After the generic_file_write_nolock(), OGFS updates its on-disk inode with
a new size, mode, and modify and create times (mtime, ctime).

It also wraps a BKL around the whole thing.

5.1.2. ogfs_ioctl()

OGFS performs the specific ioctl.  These are used by OGFS user-space utilities
for filesystem expansion, gathering current block usage statistics, debugging,

5.1.3. ogfs_file_mmap()

OGFS attaches one of two vm_ops structures to the vm_area_struct provided
by the kernel:

-- ogfs_shared_mmap
-- ogfs_private_mmap

These are described in section 9.

OGFS also wraps a shared glock, on the mmapped file's inode, around an update
to the file's access time (atime).  Note that the glock is *shared*.  If
the atime is actually updated (depending upon how long it's been since the
last update), the update function releases the shared lock, then immediately
grabs an exclusive lock.  A lock *conversion* might work well here.

5.1.4. ogfs_open()

Very lightweight function.  OGFS just verifies a couple of things related
to LARGEFILE (size > 0x7fffffff bytes), and exclusive access.

5.1.5. ogfs_sync_file()

OGFS syncs the file to disk, across all computers in the cluster, in a two-step

-- grab exclusive glock on the file's inode.  This will cause any other computer
   that is writing, or has recently written to the file, to flush data to disk,
   before releasing the lock to *this* machine.  Note that the glock could be
   sitting in another machine's glock cache for several minutes after that
   machine performs a write to the file, before the data gets flushed to disk.
   Grabbing the exclusive forces any other machine to release the lock from
   its cache, and flush.

-- release exclusive glock, with GL_SYNC flag.  This will force *this*
   computer to flush all data to disk.  Without the flag, the flush might
   not occur until *this* machine's glock cache finally releases the glock.

It also wraps a BKL around the whole thing.

5.1.6. ogfs_lock_file()

OGFS does either an flock or a plock operation (lock, unlock, etc.), depending
on kernel file structure's flag field.  OGFS uses special types of glocks
(FLOCK or PLOCK) to extend the lock across the entire cluster.

It also wraps a BKL around the whole thing.

5.1.7. ogfs_readdir()

OGFS wraps a shared glock on the directory's inode, around an atime update,
and a call to ogfs_dir_read().

5.2.  Non-hooked functions

5.2.0.  llseek()

No need for OGFS to be aware of the file pointer until it's time to read or

5.2.1.  poll()

No need for OGFS to be aware that a process is waiting for something.

5.2.2.  flush()

No need for OGFS to know when a reference to an open file is closed.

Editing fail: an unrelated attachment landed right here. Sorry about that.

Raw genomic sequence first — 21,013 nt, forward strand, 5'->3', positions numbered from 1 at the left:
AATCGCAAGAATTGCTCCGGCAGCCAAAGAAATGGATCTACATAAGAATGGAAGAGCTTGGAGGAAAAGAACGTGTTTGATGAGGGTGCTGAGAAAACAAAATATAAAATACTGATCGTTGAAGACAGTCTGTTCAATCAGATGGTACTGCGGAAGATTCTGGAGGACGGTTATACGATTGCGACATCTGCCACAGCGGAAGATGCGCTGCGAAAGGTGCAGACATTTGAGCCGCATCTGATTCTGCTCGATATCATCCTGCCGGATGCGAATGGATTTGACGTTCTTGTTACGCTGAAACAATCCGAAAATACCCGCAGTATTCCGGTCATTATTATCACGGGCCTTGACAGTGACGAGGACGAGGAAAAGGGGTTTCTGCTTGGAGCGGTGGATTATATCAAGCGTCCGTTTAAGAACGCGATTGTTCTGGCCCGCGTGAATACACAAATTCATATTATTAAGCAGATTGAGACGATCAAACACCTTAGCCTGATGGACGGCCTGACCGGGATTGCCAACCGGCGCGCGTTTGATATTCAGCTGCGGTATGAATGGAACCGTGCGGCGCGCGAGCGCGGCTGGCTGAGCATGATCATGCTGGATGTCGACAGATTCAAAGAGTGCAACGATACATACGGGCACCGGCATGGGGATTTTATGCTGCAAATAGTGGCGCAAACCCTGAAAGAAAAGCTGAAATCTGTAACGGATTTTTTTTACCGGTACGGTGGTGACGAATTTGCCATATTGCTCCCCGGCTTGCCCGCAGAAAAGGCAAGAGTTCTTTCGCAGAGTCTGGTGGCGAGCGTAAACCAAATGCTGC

5.2.3.  release()

No need for OGFS to know when the last reference to an open file is closed.

5.2.4.  fasync()

No need for OGFS to be aware that I/O notification by signals is being
enabled or disabled.

5.2.5.  readv()

5.2.6.  writev()

5.2.7.  sendpage()

5.2.8.  get_unmapped_area()

6.0.  Inode (i) Operations

OGFS has 4 sets of inode operations, in src/fs/arch_linux_2_4/inode_linux.c.

One set for files (identical to set for device nodes):

struct inode_operations ogfs_file_iops = {
	revalidate:	ogfs_irevalidate,
	setattr:	ogfs_setattr

One set for device nodes (identical to set for files):

struct inode_operations ogfs_dev_iops = {
	revalidate:	ogfs_irevalidate,
	setattr:	ogfs_setattr

One set for directories (the last two entries are same as above):

struct inode_operations ogfs_dir_iops = {
	create:		ogfs_create,
	lookup:		ogfs_lookup,
	link:		ogfs_link,
	unlink:		ogfs_unlink,
	symlink:	ogfs_symlink,
	mkdir:		ogfs_mkdir,
	rmdir:		ogfs_rmdir,
	mknod:		ogfs_mknod,
	rename:		ogfs_rename,
	revalidate:	ogfs_irevalidate,
	setattr:	ogfs_setattr

And one set for symlinks (the last entry is same as other 3 sets):

struct inode_operations ogfs_symlink_iops = {
	readlink:	ogfs_readlink,
	follow_link:	ogfs_follow_link,
	revalidate:	ogfs_irevalidate

6.1.   Hooked inode functions
6.1.0. ogfs_irevalidate()
6.1.1. ogfs_setattr()
6.1.2. ogfs_create()
6.1.3. ogfs_lookup()
6.1.4. ogfs_link()
6.1.5. ogfs_unlink()
6.1.6. ogfs_symlink()
6.1.7. ogfs_mkdir()
6.1.8. ogfs_rmdir()
6.1.9. ogfs_mknod()
6.1.10. ogfs_rename()
6.1.11. ogfs_readlink()
6.1.12. ogfs_follow_link()

6.2.   Non-hooked inode functions
6.2.0. truncate()
6.2.1. permission()
6.2.2. getattr()
6.2.3. setxattr()
6.2.4. getxattr()
6.2.5. listxattr()
6.2.6. removexattr()

7.0.  Address Space (a) Operations

OGFS has 1 set of address space operations, along with the inode ops,
in src/fs/arch_linux_2_4/inode_linux.c.

One set for files:

struct address_space_operations ogfs_file_aops = {
	writepage:	ogfs_writepage,
	readpage:	ogfs_readpage,
	sync_page:	block_sync_page,
	prepare_write:	ogfs_prepare_write,
	commit_write:	ogfs_commit_write,
	bmap:		ogfs_bmap,

7.1.  Hooked address space functions

7.1.0.  ogfs_writepage()

7.1.1.  ogfs_readpage()

7.1.2.  block_sync_page() (kernel function??)

7.1.3.  ogfs_prepare_write()

7.1.4.  ogfs_commit_write()

7.1.5.  ogfs_bmap()

7.2.   Non-hooked address space functions

7.2.0.  flushpage()

7.2.1.  releasepage()

7.2.2.  direct_IO()

7.2.3.  removepage()

8.0  Directory Entry (dentry, d) Operations:

OGFS has one set of dentry operations, in src/fs/arch_linux_2_4/dcache.c:

struct dentry_operations ogfs_dops = {
	d_revalidate:	ogfs_drevalidate,
	d_release:	ogfs_drelease

8.1  Hooked Dentry Operations:

8.1.0. ogfs_drevalidate()

Verifies validity of incore dentry object before VFS uses it for translating a
file pathname.  While the default VFS function does nothing (VFS keeps dentries
current within a single computer node), OGFS requires, and performs, a
revalidation, in case another node has changed the directory tree.

OGFS keeps track of dentry currency by means of two version numbers, one
attached to the VFS dentry's d_fsdata (fs private data), and one attached
to the glock of the inode represented by the dentry.  The glock version #
increments whenever ????.

If the dentry version # does not match the glock version #, ogfs_drevalidate()
performs a new directory search, then updates the dentry version # to match the
glock's version #.

OGFS determines if the dentry is current by comparing a dentry version number
(that OGFS attaches to the VFS dentry structure) with the version number
attached to the OGFS inode's glock structure.

8.1.1. ogfs_drelease()

Called just before VFS frees a dentry object.  OGFS frees the small
ogfs_dcached_t structure that it had previously attached to the dentry object.

9.0. Page/mmap (virtual memory, vm) Operations:

static struct vm_operations_struct ogfs_shared_mmap = {
	nopage:		ogfs_shared_nopage,

static struct vm_operations_struct ogfs_private_mmap = {
	nopage:		ogfs_private_nopage,